When I tell you I’m low maintenance about my hair, I’m not referring to the “model-off-duty” kind of low maintenance that includes ombré from Cutler and a cocktail of air-drying sprays. For me, my hair is really the last thing I think about. I get it cut twice a year by a student at a local beauty school for $20, pick up whatever cheap drugstore shampoo smells the best, and rarely touch hot tools unless the occasion calls for it.
I blame my hippie mother for this; she refused to take me for a cut for most of my life because of how much she loved my long, thick hair. When I was a kid, my hair flowed past my waist and strangers would often stop to admire it; some even asked to take pictures with it. But by the time I was 12, I was fully over the weight of my constantly tangled 16-inch ponytail. I used my babysitting money to chop it all off, and never looked back.
I soon realized that having shorter hair came with an entirely different set of issues. When it was long, the weight of my hair stretched my curls into easy waves. But when it was shorter, my strands took on a life of their own. Instead of learning how to enhance them with products or styling methods, I just pulled it half back — out of sight, out of mind.
Since then, I haven’t given my hair much thought — that is, until Rossano Ferretti emailed me with an offer to try his famous “Method” haircut for free. The celebrity hairstylist, who reportedly counts Kate Middleton as a former client and rarely takes private appointments, has salons all over the world that specialize in his technique, which employs a custom set of scissors that texturize and remove extra weight from the hair. The catch? The service, also referred to as an “invisible cut,” starts at $250 and has even been rumored to run up to $1,500 (if Ferretti is doing it) — a subject he doesn’t like to talk about. “My method haircut is to respect the hair and how it falls,” he says, explaining that this makes the cut more bespoke and ultimately, “priceless.”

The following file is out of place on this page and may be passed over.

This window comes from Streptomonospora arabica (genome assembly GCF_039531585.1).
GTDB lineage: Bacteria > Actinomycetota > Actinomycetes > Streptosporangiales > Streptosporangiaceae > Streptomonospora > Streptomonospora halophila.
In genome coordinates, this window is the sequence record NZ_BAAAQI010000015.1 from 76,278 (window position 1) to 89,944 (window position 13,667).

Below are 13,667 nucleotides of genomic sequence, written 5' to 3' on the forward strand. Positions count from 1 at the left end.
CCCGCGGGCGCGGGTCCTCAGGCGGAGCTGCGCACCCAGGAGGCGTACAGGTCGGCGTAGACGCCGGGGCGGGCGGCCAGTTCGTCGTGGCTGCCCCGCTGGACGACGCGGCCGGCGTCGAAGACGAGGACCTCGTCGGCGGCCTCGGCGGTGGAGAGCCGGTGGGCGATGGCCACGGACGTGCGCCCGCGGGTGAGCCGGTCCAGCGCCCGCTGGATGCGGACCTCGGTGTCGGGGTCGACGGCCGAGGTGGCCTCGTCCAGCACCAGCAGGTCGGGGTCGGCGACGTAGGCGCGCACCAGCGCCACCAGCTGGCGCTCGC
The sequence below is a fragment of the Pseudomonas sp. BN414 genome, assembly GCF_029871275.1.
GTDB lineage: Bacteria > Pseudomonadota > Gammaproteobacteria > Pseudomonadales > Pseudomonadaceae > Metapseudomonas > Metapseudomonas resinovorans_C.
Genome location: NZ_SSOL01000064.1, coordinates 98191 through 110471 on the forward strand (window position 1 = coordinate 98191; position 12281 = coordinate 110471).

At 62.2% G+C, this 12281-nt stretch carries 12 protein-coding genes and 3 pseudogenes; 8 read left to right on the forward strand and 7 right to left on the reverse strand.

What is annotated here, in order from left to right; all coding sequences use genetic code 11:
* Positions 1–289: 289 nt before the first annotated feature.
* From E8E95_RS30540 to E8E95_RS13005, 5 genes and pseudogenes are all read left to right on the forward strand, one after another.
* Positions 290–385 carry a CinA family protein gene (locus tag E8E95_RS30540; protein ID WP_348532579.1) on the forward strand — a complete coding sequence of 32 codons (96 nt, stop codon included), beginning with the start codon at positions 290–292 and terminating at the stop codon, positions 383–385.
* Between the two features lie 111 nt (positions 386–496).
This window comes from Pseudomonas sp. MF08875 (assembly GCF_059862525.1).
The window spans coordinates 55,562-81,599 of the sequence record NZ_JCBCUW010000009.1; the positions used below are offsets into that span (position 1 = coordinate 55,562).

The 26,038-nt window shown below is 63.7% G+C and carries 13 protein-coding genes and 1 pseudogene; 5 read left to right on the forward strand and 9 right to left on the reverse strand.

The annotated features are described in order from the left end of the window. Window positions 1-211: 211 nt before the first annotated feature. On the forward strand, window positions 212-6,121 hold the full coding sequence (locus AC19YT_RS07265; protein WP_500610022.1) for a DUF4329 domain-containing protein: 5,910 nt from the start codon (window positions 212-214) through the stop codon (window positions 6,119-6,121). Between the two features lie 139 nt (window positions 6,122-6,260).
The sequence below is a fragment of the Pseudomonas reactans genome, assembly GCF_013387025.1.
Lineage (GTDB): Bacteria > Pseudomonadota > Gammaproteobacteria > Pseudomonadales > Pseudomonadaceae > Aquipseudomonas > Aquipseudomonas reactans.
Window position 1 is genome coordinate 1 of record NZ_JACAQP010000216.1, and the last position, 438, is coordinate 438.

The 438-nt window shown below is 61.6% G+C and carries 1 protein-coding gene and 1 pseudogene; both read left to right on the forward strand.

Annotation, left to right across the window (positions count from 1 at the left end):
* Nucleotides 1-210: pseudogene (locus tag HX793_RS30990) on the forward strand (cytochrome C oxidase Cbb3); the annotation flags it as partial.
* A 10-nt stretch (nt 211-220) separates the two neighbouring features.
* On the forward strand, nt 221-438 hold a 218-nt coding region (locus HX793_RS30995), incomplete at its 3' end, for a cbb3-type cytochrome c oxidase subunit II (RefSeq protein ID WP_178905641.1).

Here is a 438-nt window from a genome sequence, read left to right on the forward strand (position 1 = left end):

side parts. “When I cut hair, I always follow your hair in its movement,” he explains. “It’s very important to do both parts so you can decide in the morning where you want to part your hair.” The final step: A blowout, some hair oil, and a whole new me.
Except, I didn’t really feel like a whole new me. Truthfully, I barely noticed a difference — which is probably what I should have expected from an “invisible cut.” When I got home, my husband shot me one glance and said, “It looks the same.” And it’s true: My hair looked pretty much untouched, just slightly shorter and more polished from the blowout.
The days after, however, I found myself doing something unusual: I began wearing my hair down without straightening it or pulling it into a half updo. Turns out, the unmanageable frizz I suffered from in the past stemmed from bad haircuts that thinned out and stripped my hair instead of texturizing it. Now, in the days following my cut, my loose curls rested effortlessly on my shoulders, with fewer flyaways and smoother texture. I stopped dreading doing my hair every morning, and instead took my time and enjoyed it.
In fact, I’m starting to like my new cut so much that I actually care about my hair now. I get excited about trying different curl creams and leave-in conditioners, and find myself saving new style ideas on Instagram. For me, the biggest breakthrough Ferretti gave me was learning to appreciate my hair for what it is, rather than trying to force it to be something else. His cut might have been “invisible,” but the shift in my attitude was clear. And maybe that is a little priceless.
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